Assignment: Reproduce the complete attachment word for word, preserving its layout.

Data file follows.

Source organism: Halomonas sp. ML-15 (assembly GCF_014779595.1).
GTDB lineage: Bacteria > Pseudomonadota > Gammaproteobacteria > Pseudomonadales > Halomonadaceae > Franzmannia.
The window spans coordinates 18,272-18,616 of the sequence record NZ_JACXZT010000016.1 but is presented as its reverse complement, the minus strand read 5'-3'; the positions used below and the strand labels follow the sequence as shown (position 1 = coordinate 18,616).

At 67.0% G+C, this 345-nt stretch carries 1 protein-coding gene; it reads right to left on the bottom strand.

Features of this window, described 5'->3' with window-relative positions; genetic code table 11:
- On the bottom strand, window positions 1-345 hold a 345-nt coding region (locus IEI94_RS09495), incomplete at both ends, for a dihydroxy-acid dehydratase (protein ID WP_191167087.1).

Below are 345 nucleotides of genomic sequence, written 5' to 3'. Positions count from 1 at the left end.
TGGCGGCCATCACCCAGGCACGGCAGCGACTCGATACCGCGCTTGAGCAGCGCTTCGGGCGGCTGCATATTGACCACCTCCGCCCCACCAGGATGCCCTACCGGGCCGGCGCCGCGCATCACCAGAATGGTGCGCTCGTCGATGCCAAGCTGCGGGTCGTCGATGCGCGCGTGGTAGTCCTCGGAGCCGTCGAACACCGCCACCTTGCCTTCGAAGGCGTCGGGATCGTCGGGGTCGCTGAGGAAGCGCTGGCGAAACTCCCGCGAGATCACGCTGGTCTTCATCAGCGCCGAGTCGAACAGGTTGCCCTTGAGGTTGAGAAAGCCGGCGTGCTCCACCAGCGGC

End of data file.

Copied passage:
Source organism: Halomonas sp. ML-15 (assembly GCF_014779595.1).
GTDB lineage: Bacteria > Pseudomonadota > Gammaproteobacteria > Pseudomonadales > Halomonadaceae > Franzmannia.
The window spans coordinates 18,272-18,616 of the sequence record NZ_JACXZT010000016.1 but is presented as its reverse complement, the minus strand read 5'-3'; the positions used below and the strand labels follow the sequence as shown (position 1 = coordinate 18,616).

At 67.0% G+C, this 345-nt stretch carries 1 protein-coding gene; it reads right to left on the bottom strand.

Features of this window, described 5'->3' with window-relative positions; genetic code table 11:
- On the bottom strand, window positions 1-345 hold a 345-nt coding region (locus IEI94_RS09495), incomplete at both ends, for a dihydroxy-acid dehydratase (protein ID WP_191167087.1).

Below are 345 nucleotides of genomic sequence, written 5' to 3'. Positions count from 1 at the left end.
TGGCGGCCATCACCCAGGCACGGCAGCGACTCGATACCGCGCTTGAGCAGCGCTTCGGGCGGCTGCATATTGACCACCTCCGCCCCACCAGGATGCCCTACCGGGCCGGCGCCGCGCATCACCAGAATGGTGCGCTCGTCGATGCCAAGCTGCGGGTCGTCGATGCGCGCGTGGTAGTCCTCGGAGCCGTCGAACACCGCCACCTTGCCTTCGAAGGCGTCGGGATCGTCGGGGTCGCTGAGGAAGCGCTGGCGAAACTCCCGCGAGATCACGCTGGTCTTCATCAGCGCCGAGTCGAACAGGTTGCCCTTGAGGTTGAGAAAGCCGGCGTGCTCCACCAGCGGC